From the April/May 2015 Issue:

Treasured Boxes

    By: Leslie Gilbert Elman |

When talking about antiques, the word “casket” might not mean what you think it does


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enlarge | Decorated with carved images of Jesus and the apostles, this bone casket was made in Flanders circa 1430-1460. It measures about 4 by 10 by 6 inches and was offered for sale at TEFAF by Blumka Gallery, New York. Courtesy of Blumka Gallery
If you’re familiar with the story of Mary, Queen of Scots, you’ve heard of “the casket letters,” eight letters that, in 1567, implicated the queen in a plot to kill her husband so she could marry someone else. Scholars still debate their authenticity; although Mary was accused of writing them, it’s never been proved that she did. Nevertheless, they served as evidence to convict her of murder. She was subsequently put to death.

Based on this history, you might assume the casket referred to has something to do with death and burial. But that’s not the case.

In Mary’s day, and indeed long before and long after, a casket was a small box that held precious items such as jewelry, important documents or cherished love letters. The one that reputedly held Mary’s letters, along with a group of handwritten sonnets and other personal papers, is a 16th century French silver gilt box that’s now on display at Lennoxlove House, a stately home in Scotland.

It wasn’t until the 19th century that the word casket became a gentle euphemism for coffin, mainly in the United States. Even now, mortuaries distinguish between coffins and caskets; the former being the six-sided box resembling a human form in repose and the latter a fancier four-sided box.

But let’s brush aside the gloomy connotations and focus on the beauty of antique caskets.


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enlarge | Made to hold a lady’s fine ornaments, this mid-18th century Italian tortoiseshell casket is decorated with gold and mother-of-pearl cherubs (or putti), flowers and butterflies. It measures 2½ by 5½ by 4 inches and is offered for sale by Italian antiques dealer Piva&C. Courtesy of Piva&C.
Exquisite Examples
At this year’s TEFAF (the European Fine Art and Antique Fair) in Maastricht, the Netherlands, several dealers had antique caskets on offer. Each one is a unique example of art and workmanship.

The tortoiseshell casket offered by Piva&C, a dealer from Milan, Italy, is inlaid with gold and mother-of-pearl garlands, butterflies and cherubs. Made in Naples, Italy, around 1740, it has a tortoiseshell tray insert inside and was almost certainly used to hold jewelry or ornaments.

The casket offered by Blumka Gallery of New York City was made in Flanders in the 15th century. Carved from bone, it depicts Jesus and the apostles in individual panels. “This casket is unique and highly valuable because it’s quintessentially medieval and extremely rare,” Anthony Blumka explains. “We acquired it from a private collection, and we have provenance tracing it back to several previous private collectors.”

The religious decoration would indicate this probably wasn’t a casket intended to hold jewels or trinkets. More likely it held a manuscript or religious text.
Which brings us to the missal box offered by Alessandro Cesati, another dealer from Milan. Finely crafted yet sturdy, it’s made from wrought iron inlaid with gold and silver in a style of decoration known as damascening. (The word damascening comes from Damascus and the elaborate decorative patterns characteristic of that medieval Silk Road trading city.)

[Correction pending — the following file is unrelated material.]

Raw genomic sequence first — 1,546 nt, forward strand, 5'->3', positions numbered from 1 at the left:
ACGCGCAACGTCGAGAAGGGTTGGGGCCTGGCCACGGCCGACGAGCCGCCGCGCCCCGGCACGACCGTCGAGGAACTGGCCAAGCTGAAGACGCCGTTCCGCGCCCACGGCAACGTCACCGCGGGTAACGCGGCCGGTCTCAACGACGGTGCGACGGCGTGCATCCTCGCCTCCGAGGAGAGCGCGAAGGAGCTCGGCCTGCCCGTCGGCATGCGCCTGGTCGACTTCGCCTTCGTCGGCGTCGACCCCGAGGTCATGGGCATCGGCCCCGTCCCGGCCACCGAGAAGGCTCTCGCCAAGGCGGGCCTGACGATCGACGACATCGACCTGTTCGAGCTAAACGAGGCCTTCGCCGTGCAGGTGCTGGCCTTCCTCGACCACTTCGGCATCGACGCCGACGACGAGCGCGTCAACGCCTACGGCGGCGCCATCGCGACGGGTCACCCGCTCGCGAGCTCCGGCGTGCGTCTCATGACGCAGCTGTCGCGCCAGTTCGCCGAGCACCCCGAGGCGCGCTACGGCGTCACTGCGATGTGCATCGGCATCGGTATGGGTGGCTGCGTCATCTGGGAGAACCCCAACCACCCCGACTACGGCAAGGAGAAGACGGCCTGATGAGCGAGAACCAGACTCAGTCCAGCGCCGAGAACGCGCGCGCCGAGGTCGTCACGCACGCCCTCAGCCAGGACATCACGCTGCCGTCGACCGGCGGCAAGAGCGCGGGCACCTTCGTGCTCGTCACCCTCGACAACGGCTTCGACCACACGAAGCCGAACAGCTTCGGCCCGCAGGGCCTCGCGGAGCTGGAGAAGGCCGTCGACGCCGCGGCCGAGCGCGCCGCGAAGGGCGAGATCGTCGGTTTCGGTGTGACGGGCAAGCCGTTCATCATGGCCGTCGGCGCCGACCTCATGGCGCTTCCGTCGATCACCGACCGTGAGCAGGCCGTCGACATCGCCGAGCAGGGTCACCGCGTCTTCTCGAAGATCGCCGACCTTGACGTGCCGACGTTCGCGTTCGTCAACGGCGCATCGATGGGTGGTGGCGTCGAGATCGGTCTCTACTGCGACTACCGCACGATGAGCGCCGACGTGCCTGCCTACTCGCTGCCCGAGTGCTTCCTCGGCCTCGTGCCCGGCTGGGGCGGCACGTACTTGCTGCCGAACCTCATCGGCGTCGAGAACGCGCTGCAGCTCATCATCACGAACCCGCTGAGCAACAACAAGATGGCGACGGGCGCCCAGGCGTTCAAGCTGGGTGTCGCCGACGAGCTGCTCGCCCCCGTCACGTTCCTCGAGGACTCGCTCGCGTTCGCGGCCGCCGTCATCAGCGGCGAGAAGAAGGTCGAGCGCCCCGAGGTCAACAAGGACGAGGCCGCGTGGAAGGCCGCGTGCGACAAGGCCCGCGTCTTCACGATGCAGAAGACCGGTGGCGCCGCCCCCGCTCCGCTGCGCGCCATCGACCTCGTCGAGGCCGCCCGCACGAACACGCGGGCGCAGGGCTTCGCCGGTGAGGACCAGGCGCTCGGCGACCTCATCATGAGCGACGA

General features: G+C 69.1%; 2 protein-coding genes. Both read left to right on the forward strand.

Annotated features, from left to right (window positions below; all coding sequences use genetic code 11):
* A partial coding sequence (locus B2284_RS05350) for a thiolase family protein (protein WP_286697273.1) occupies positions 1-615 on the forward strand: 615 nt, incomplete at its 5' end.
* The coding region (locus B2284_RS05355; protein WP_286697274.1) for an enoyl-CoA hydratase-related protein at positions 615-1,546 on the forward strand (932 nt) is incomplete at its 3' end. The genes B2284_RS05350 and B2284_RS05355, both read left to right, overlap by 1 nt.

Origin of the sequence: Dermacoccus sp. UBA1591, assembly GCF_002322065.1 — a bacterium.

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enlarge | Stunningly inlaid with gold and silver dama­scene decoration, this 17th century French wrought iron missal box was offered for sale at The European Fine Art and Antiques Fair this year by Italian antiques dealer Alessandro Cesati. It measures about 4½ by 7 by 5 inches. Courtesy of Alessandro Cesati
Protecting Prayer Books
Missal boxes were made to hold missals, the prayer books that contained the entire text of the Catholic Mass. Pre-15th century missals were written and illuminated by hand on individual pages that were bound into books, highly prized and often fragile. Originally, they would have been made by monks and used by members of religious orders or the nobility, the only people who could afford them. These missals were unique, both in decoration and in the text they contained, based on where and for whom they were made.

Once the printing press with movable type was introduced in 1440 it became easier to produce books, and by 1474 a comprehensive missal—known as the Missale Romanum—was printed under the auspices of Pope Sixtus IV. After the Council of Trent, in 1570, Pope Pius V decreed that the Missale Romanum would be the universally used, standard text for Latin Mass.

Because Mass was celebrated daily, missals were well-used. If their owners traveled, the missals traveled with them. A missal now in the collection of the Library of Congress was printed in France sometime between 1564 and 1575, but it didn’t stay there. Handwritten notes in its margins show it also spent some time in Catalonia in the north of Spain.

Because these fragile missals traveled, they required strong protection. Thus, the missal box. Though small, these boxes were made to endure, and you’ll find many of them fitted with loops and straps to make them easy to transport on a saddle or even a belt.

These three boxes offered at TEFAF are a sampling of the caskets and missal boxes that come up for sale regularly at auction and by fine antiques dealers. They still might be used to hold precious objects or simply displayed as precious objects in their own right.

Leslie Gilbert Elman is the author of Weird But True: 200 Astounding, Outrageous and Totally Off the Wall Facts. She writes about antiques and other subjects for Design NJ.